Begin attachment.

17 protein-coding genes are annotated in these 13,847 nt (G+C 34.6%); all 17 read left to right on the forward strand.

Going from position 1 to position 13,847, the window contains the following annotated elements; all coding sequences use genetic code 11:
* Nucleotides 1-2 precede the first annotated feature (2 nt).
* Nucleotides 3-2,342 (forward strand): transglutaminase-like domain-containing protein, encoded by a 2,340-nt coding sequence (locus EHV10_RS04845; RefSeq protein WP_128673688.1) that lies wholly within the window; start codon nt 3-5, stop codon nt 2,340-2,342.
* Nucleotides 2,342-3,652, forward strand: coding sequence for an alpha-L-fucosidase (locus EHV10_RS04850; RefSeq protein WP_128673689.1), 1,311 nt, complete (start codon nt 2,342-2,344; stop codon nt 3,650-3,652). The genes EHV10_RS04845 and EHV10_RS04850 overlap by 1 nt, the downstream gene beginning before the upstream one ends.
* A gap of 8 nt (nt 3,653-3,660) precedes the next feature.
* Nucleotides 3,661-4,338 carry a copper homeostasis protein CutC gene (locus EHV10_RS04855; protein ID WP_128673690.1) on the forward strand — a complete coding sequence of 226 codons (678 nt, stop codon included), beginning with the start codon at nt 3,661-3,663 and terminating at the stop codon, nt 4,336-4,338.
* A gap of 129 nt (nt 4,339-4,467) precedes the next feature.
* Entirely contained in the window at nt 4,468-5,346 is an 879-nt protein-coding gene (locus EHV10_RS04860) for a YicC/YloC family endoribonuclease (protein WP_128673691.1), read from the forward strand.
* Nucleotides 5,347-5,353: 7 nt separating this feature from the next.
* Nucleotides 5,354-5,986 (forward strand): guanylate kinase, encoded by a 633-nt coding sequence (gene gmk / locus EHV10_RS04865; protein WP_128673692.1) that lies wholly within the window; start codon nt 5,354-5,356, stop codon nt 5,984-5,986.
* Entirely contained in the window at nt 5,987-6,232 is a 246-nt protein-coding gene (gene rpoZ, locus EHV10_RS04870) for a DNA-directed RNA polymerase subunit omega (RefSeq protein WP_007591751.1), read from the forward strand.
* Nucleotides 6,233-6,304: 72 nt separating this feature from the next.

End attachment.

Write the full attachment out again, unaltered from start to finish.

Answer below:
17 protein-coding genes are annotated in these 13,847 nt (G+C 34.6%); all 17 read left to right on the forward strand.

Going from position 1 to position 13,847, the window contains the following annotated elements; all coding sequences use genetic code 11:
* Nucleotides 1-2 precede the first annotated feature (2 nt).
* Nucleotides 3-2,342 (forward strand): transglutaminase-like domain-containing protein, encoded by a 2,340-nt coding sequence (locus EHV10_RS04845; RefSeq protein WP_128673688.1) that lies wholly within the window; start codon nt 3-5, stop codon nt 2,340-2,342.
* Nucleotides 2,342-3,652, forward strand: coding sequence for an alpha-L-fucosidase (locus EHV10_RS04850; RefSeq protein WP_128673689.1), 1,311 nt, complete (start codon nt 2,342-2,344; stop codon nt 3,650-3,652). The genes EHV10_RS04845 and EHV10_RS04850 overlap by 1 nt, the downstream gene beginning before the upstream one ends.
* A gap of 8 nt (nt 3,653-3,660) precedes the next feature.
* Nucleotides 3,661-4,338 carry a copper homeostasis protein CutC gene (locus EHV10_RS04855; protein ID WP_128673690.1) on the forward strand — a complete coding sequence of 226 codons (678 nt, stop codon included), beginning with the start codon at nt 3,661-3,663 and terminating at the stop codon, nt 4,336-4,338.
* A gap of 129 nt (nt 4,339-4,467) precedes the next feature.
* Entirely contained in the window at nt 4,468-5,346 is an 879-nt protein-coding gene (locus EHV10_RS04860) for a YicC/YloC family endoribonuclease (protein WP_128673691.1), read from the forward strand.
* Nucleotides 5,347-5,353: 7 nt separating this feature from the next.
* Nucleotides 5,354-5,986 (forward strand): guanylate kinase, encoded by a 633-nt coding sequence (gene gmk / locus EHV10_RS04865; protein WP_128673692.1) that lies wholly within the window; start codon nt 5,354-5,356, stop codon nt 5,984-5,986.
* Entirely contained in the window at nt 5,987-6,232 is a 246-nt protein-coding gene (gene rpoZ, locus EHV10_RS04870) for a DNA-directed RNA polymerase subunit omega (RefSeq protein WP_007591751.1), read from the forward strand.
* Nucleotides 6,233-6,304: 72 nt separating this feature from the next.